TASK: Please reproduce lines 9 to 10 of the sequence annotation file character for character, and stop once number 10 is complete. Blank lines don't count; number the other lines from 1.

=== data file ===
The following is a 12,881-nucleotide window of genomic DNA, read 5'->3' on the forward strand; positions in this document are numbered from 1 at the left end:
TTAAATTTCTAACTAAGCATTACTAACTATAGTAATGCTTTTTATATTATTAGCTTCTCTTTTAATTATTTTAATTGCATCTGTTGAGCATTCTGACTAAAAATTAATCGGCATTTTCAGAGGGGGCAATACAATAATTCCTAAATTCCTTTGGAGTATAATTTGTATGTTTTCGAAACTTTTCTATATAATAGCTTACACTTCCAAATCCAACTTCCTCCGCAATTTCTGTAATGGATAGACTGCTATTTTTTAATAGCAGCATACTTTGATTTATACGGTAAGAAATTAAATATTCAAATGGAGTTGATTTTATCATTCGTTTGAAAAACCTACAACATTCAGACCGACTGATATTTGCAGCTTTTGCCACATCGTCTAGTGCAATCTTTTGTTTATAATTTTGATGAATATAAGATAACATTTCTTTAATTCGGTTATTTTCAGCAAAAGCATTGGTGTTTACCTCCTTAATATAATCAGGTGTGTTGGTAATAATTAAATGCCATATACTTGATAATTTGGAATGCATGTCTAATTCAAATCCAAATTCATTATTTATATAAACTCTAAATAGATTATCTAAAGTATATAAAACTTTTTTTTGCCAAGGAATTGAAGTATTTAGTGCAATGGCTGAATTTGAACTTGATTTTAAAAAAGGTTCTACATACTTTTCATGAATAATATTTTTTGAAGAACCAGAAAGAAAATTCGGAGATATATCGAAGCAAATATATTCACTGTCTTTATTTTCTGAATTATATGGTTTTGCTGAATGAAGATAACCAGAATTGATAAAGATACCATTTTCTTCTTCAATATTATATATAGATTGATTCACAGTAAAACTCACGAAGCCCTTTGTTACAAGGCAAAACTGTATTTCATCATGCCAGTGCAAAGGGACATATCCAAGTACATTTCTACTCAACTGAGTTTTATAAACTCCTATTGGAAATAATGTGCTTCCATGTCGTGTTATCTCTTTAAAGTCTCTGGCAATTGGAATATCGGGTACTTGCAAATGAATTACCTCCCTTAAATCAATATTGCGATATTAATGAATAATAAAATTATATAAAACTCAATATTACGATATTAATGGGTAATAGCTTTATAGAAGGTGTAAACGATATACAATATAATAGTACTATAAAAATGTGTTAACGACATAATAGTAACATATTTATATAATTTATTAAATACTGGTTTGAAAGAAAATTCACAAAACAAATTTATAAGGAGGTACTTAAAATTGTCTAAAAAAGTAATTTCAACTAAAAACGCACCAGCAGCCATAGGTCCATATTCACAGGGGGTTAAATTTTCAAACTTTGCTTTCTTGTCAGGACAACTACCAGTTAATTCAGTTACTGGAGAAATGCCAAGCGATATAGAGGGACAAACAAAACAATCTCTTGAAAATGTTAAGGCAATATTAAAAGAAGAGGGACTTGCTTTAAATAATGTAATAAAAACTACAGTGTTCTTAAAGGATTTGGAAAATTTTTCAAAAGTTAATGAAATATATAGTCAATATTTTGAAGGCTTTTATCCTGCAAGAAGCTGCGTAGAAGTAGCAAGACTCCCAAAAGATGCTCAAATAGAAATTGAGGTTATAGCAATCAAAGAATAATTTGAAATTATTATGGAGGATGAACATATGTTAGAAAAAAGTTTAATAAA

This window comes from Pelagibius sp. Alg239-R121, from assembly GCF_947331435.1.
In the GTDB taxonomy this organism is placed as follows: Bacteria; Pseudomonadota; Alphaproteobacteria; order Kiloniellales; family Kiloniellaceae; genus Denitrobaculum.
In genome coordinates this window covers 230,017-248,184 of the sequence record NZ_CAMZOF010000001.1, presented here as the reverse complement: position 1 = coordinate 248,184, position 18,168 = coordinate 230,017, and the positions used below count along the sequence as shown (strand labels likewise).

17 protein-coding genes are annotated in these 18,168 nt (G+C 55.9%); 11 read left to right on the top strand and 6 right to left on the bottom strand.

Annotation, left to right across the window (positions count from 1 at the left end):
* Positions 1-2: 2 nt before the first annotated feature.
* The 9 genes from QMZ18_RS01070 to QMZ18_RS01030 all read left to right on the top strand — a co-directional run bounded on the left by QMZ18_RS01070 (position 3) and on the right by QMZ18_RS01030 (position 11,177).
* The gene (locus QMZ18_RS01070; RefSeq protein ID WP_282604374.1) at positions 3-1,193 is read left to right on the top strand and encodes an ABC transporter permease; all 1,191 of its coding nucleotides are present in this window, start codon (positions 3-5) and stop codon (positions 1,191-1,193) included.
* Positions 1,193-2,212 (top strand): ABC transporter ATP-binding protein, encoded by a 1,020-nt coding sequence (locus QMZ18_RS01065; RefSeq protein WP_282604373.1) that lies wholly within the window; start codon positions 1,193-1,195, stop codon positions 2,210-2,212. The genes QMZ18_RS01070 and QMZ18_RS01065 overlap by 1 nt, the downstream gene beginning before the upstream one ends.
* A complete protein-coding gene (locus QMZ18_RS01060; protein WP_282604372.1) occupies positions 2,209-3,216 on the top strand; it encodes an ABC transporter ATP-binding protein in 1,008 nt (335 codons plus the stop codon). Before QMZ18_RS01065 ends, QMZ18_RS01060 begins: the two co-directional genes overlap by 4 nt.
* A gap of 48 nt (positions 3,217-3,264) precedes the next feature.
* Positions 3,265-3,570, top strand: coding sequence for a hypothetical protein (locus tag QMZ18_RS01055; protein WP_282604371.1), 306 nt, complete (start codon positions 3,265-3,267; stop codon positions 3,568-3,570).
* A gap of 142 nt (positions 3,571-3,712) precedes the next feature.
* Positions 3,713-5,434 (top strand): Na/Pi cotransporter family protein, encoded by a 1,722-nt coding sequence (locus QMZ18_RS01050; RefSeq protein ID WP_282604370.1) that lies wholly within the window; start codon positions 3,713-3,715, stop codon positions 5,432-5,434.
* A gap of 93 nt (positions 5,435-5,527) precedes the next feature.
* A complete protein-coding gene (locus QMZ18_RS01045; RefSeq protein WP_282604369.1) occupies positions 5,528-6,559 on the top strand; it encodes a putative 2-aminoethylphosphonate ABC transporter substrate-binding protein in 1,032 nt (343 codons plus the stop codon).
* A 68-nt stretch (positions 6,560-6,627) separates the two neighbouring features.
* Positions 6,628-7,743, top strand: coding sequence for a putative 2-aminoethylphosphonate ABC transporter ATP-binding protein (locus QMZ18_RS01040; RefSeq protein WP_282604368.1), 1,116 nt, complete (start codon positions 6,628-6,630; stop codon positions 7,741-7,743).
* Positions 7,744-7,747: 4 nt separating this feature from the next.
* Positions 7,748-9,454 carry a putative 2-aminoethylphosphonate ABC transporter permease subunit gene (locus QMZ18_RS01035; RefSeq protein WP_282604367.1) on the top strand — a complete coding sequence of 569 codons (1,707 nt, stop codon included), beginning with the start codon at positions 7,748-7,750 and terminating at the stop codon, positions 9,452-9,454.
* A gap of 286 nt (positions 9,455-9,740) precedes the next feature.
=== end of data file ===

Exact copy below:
* The 9 genes from QMZ18_RS01070 to QMZ18_RS01030 all read left to right on the top strand — a co-directional run bounded on the left by QMZ18_RS01070 (position 3) and on the right by QMZ18_RS01030 (position 11,177).
* The gene (locus QMZ18_RS01070; RefSeq protein ID WP_282604374.1) at positions 3-1,193 is read left to right on the top strand and encodes an ABC transporter permease; all 1,191 of its coding nucleotides are present in this window, start codon (positions 3-5) and stop codon (positions 1,191-1,193) included.